The Three Ps (Pandemic, Premenstrual Syndrome And Periods)
A few weeks ago, whilst out for drinks with a friend that I had not seen for ages, I found myself taking pauses during our conversation to breathe deeply because I was experiencing contractions. I was very certain that I was not with child, but as someone with health anxiety my mind began to wander what this pain could possibly be. So much so that my friend who I was with noticed and asked what was wrong. Upon my telling her she suggested it might be my cycle. I shrugged it off because it was not possibly that, since, at this point, I had been seeing my lady friend for about ten years. I was sure that I knew how my body felt during all the phases of my cycle, thanks to the period tracker. However, as the night progressed, the contractions did also, and they were coming on stronger. An hour or two had passed and I did the usual apology you do right before dismissing yourself to the bathroom and to my surprise my period had made an appearance. There are only a few occasions where women feel joy on seeing their periods, I could not have been happier to run back and tell my friend, who reassured me there was nothing to worry about, that she was right.
For the next few days, my menstruation took a different turn in terms of the type of pain. I had never experienced contraction-like pains and I took it upon myself to find out why. Before carrying out statistical research, I asked the women around me. Most of them agreed with me that their cycle had changed since the beginning of the pandemic. Here are some of the responses that I got. My friend Parisce told me: “My PMS makes me feel like I am on a never-ending rollercoaster of emotions it really wasn’t this bad before.” Meanwhile Nisha said: “My cycle has changed from regular to irregular and when I visited my doctor, she mentioned that many women have been coming in with the same issue since the beginning of the pandemic.”
Dr Anita Mitra, also known as The Gynae Geek from Women’s Health Magazine, asked on her Instagram account if women had seen changes in their periods and/or cycles during the pandemic. 5,677 women responded in 24 hours and 65% replied that they had. A lot of women reported irregular bleeding or heavier, lighter, more painful or no periods at all. The Guardian news reports that a study carried out by bioanalytic company Orreco showed that 53% of 749 women reported changes in their menstrual cycle such as changes in mood and much longer cycles. It has been known for years that stress does indeed affect the cycle of women but from when the pandemic began more women have come forward. Doctors are not sure if this is because we are more aware and more alert of changes within our bodies now or because the pandemic is directly having a huge impact on our bodies.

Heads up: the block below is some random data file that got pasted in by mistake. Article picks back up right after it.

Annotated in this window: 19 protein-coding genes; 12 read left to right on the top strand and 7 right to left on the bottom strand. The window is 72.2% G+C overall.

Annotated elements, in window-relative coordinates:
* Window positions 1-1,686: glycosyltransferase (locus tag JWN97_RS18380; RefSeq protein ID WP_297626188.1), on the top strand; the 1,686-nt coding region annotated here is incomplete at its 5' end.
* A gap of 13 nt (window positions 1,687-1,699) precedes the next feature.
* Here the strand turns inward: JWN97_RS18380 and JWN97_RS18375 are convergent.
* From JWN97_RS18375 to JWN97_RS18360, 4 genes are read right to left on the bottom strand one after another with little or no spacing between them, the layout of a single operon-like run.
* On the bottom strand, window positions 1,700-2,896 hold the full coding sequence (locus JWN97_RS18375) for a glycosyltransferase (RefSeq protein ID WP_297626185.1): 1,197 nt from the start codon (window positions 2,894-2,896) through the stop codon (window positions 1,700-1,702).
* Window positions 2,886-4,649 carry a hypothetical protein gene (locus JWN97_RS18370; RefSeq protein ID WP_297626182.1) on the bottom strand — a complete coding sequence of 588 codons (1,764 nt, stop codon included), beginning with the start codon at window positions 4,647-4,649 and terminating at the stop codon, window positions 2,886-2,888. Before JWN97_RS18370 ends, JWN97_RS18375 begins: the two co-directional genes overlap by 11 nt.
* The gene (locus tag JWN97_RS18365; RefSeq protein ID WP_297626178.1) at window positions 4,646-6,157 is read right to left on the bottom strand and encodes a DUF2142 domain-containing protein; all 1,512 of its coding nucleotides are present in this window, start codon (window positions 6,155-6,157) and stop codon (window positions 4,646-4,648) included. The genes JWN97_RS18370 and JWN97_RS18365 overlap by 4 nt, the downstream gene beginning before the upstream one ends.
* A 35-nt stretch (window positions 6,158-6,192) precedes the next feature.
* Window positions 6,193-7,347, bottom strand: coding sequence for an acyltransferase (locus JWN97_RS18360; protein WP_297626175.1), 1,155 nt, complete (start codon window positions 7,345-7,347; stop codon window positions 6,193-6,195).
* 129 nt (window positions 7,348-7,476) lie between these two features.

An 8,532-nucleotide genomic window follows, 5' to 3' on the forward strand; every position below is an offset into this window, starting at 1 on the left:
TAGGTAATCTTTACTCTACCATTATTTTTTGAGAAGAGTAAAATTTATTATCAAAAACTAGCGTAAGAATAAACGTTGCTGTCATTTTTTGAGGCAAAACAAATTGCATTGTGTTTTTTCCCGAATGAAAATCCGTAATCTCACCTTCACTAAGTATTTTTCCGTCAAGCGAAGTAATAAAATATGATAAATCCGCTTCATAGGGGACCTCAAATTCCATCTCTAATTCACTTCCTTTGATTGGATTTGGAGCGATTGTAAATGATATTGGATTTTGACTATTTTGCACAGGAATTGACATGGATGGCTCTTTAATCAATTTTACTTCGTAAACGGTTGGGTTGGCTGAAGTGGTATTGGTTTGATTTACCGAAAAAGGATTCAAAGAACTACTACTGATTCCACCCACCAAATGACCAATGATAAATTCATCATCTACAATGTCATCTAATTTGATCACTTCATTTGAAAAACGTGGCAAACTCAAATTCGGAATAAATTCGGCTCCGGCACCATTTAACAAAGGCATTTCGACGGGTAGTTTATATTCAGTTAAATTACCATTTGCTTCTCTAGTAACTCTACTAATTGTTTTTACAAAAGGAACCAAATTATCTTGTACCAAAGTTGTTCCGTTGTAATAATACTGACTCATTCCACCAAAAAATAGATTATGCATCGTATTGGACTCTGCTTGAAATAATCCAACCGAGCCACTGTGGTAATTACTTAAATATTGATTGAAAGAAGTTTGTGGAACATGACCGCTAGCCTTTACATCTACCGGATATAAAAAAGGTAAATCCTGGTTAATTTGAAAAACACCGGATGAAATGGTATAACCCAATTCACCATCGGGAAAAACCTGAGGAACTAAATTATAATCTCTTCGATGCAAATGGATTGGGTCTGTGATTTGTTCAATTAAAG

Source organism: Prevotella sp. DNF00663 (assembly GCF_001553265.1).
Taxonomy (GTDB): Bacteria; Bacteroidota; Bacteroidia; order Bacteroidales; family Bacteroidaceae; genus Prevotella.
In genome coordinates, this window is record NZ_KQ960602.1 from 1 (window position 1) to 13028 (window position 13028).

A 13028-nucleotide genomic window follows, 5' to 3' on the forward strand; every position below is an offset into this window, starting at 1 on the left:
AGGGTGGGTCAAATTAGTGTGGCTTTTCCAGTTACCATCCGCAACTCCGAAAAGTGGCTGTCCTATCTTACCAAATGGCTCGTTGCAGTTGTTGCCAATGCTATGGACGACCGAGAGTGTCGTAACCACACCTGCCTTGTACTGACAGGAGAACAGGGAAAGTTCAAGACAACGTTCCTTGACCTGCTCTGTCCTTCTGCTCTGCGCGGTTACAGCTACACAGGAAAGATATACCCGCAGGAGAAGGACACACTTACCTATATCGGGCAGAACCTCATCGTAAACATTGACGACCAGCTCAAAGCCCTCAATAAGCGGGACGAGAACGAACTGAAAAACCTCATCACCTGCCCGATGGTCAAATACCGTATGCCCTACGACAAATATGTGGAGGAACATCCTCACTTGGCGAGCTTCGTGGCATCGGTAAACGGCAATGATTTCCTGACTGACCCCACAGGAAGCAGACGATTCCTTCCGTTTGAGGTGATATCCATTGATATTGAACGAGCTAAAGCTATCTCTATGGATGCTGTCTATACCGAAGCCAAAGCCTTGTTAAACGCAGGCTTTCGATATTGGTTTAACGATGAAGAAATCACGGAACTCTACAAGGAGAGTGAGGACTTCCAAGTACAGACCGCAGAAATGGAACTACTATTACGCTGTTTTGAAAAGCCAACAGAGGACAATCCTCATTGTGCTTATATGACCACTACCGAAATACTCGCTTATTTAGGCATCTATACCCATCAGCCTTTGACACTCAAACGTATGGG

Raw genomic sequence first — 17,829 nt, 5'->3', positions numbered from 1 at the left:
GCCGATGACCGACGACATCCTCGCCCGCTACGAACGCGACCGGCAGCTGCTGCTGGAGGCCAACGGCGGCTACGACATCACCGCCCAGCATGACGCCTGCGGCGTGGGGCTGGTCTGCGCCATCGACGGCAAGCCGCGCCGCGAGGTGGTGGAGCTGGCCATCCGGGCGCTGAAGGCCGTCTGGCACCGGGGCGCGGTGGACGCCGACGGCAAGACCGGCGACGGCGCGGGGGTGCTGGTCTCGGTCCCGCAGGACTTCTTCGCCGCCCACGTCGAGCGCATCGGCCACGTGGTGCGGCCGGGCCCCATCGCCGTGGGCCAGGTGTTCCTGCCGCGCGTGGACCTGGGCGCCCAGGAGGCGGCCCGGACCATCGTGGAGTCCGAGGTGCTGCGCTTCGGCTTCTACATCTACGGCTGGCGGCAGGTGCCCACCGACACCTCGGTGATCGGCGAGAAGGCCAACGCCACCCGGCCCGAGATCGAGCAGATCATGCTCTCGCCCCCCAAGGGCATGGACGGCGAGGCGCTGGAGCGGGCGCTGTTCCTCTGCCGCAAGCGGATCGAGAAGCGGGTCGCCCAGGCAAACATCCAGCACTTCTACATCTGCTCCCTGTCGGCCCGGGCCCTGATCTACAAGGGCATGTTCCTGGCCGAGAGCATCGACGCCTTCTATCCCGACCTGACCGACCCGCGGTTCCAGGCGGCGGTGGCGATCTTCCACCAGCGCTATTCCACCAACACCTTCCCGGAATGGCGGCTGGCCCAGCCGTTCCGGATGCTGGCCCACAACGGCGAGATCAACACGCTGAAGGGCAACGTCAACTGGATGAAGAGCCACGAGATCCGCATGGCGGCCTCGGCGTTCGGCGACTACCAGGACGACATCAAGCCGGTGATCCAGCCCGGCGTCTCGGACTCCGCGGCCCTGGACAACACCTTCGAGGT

There are many factors that could impact our periods, particularly through this very tough time. And our bodies are very complex and respond differently. The reason being that stress activates a hormone related pathway known as the hypothalamic – pituitary adrenal axis. A direct correlation has been found between increased levels of cortisol and the activation of the pathway previously mentioned. Cortisol and corticotropin releasing hormones control the body's response to stress and once they are released, they can suppress normal reproduction level hormones leading to abnormal ovulation.
The world has been through a lot and unfortunately, as women, our bodies are paying for it. Our cycles changing are of course a cause for concern, but they are also a warning for us to take each day as it comes and to remember that we are not alone. Many women throughout the world are being affected by this. Let’s make some time to pamper ourselves and do the things we loved doing before. Wishing you and your cycle both luck.
Written by Lucy Gborie